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Green living and sustainability: how to clean and recycle

Photo courtesy of David Suzuki Foundation

Interested in sustainability and green living but not sure where to start? Each Monday, David Suzuki's Queen of Green column responds to questions about how how to live a more eco-friendly life. Below are previous questions about cleaning and recycling.

1. How can I get rid of drywall from my recent home reno?

Calvin of Vancouver, BC

Whatever you do, do not put drywall (also known as gypsum board, wallboard, plasterboard, gypboard and sheetrock) into your residential garbage bins. Drywall is actually recyclable.

Gypsum Recycling International estimates that 40 tons of gypsum waste is land-filled around the globe each day. Search for a waste transfer station in your city that accepts gypsum drywall.

Residents of Vancouver can drop off "residential quantities" of drywall at any regional transfer station or at the Vancouver Landfill. A "residential quantity" means one level pick-up truckload or less. If you have a large load, contact New West Gypsum Recycling or Ecowaste Industries recycle all non-asbestos-containing drywall from the region into new gypsum drywall.

Make sure that your drywall does not contain asbestos. To dispose of gypsum drywall containing asbestos, call 604-RECYCLE (in Vancouver) for disposal options.

While you're at it, check out how to recycle wood waste, too. Clean, unpainted, untreated wood waste can now be recycled at transfer stations and the Vancouver Landfill. Wood waste is added to the yard trimmings pile. Clean and some treated wood are also accepted at Urban Wood Waste Recyclers' plant in South Vancouver.

Did you know you can also recycle asphalt shingles? They can be dropped off at a few facilities around Vancouver. Find the location closets to you at Metro Vancouver Recycles listed under "Building Materials — Roofing / Shingles".

2. All car seats are stamped with an expiration date, but what's a family to do with old, expired car seats? We have three sitting in our garage, and our regular recycling program won't take them — even if I strip them down to the plastic. I hate to think of dumping them into the landfill because it seems so wasteful. Any suggestions?

Melanie of St. Albert, Alberta

I must admit this question initially had me stumped. I'd never heard of anyone recycling a child's car seat before. And after a few inquiries I now understand why. It's near impossible.

The City of Edmonton's "Wasteman" informed me that child seats aren't recyclable because they contain too many types of materials — plastic, metal and cloth. However, one lead uncovered a recycler in Alberta called Kidseat Recyclers that accepts expired car seats. That's the good news! The bad news (for you) is that they're in Calgary. I'd suggest getting in touch with them to find out if they do collections outside of Calgary, or if they know of any businesses planning to expand this service to the Edmonton area.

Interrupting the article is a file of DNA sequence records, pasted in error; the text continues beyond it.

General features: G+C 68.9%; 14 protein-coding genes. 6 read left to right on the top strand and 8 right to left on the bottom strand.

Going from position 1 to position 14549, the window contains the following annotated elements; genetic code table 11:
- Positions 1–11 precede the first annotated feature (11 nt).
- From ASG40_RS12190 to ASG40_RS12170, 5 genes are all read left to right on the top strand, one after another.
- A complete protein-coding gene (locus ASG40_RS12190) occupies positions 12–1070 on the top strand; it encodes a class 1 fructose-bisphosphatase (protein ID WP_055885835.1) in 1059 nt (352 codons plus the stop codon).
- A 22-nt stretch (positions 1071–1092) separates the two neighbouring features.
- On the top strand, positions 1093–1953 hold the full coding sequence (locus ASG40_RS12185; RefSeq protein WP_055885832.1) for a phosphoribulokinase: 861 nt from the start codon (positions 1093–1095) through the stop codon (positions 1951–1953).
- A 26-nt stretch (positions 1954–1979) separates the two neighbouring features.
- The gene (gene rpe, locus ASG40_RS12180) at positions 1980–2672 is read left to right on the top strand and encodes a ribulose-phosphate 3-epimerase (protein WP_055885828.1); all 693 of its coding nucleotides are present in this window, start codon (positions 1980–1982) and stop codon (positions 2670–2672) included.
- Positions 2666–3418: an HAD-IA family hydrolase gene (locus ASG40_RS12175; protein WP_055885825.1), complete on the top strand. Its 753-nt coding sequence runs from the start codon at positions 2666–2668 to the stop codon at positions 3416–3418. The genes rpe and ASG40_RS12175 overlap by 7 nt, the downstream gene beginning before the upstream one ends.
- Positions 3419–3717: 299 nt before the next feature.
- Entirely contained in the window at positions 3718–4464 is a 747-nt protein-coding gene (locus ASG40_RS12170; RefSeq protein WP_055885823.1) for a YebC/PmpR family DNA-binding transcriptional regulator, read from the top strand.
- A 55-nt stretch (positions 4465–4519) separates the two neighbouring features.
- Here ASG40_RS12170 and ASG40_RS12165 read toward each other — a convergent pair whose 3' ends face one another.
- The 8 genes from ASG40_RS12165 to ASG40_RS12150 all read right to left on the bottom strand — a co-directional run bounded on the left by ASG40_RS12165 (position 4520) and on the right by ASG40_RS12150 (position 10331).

See Kidseat Recyclers for more information about recycling expired seats at various Round-Up Clinics or Inspection Clinics. They promise to recycle or reuse any part of the seat possible, including metal, plastic and any other usable parts. Kidseat charges a recycling fee of $7 per car seat and an additional $2 for the base. You must also remove all fabric, foam and webbing.

Also, the Recycling Council of BC (604-RECYCLE) suggested Pacific Mobile Depots, which sets up a depot in Vancouver, North Vancouver and Coquitlam every third Saturday of the month from 9 until noon. Best of luck to all the parents out there!

3. What's better, to buy milk in waxed cartons or plastic jugs?

Kevin of Calgary, Alberta

Possibly none of the above. Walk the dairy aisle of your grocery store and you'll see milk packaged in waxed cartons, plastic jugs and glass bottles. To help you choose the most environmentally friendly option, we delve into the packaging. And wouldn't you know that milk packaging makes up one of the largest beverage-container waste streams in Alberta? (PDF file)

Glass bottles are the best option because they can be sterilized easily and reused. Their high deposit fee — about a dollar — also increases the likelihood that they will make it back to the store. When consumers return their bottles, the energy required to sterilize and refill them is far less than what's required to make a new paper milk carton. If you can find milk in glass, this is your best option.

Plastic milk jugs are made from high-density polyethylene (HDPE), or plastic numbered 2. It's safer for food than many other plastics and not quite as toxic to produce. Although widely recyclable in most municipal curbside programs, recovery and recycling rates vary. In provinces with milk-jug recovery programs, the Environment and Plastics Industry Council estimates a recovery rate of about 50 per cent. Recycled milk jugs are downcycled, ending their life as plant trays or non-food packaging — items often not easily recycled.

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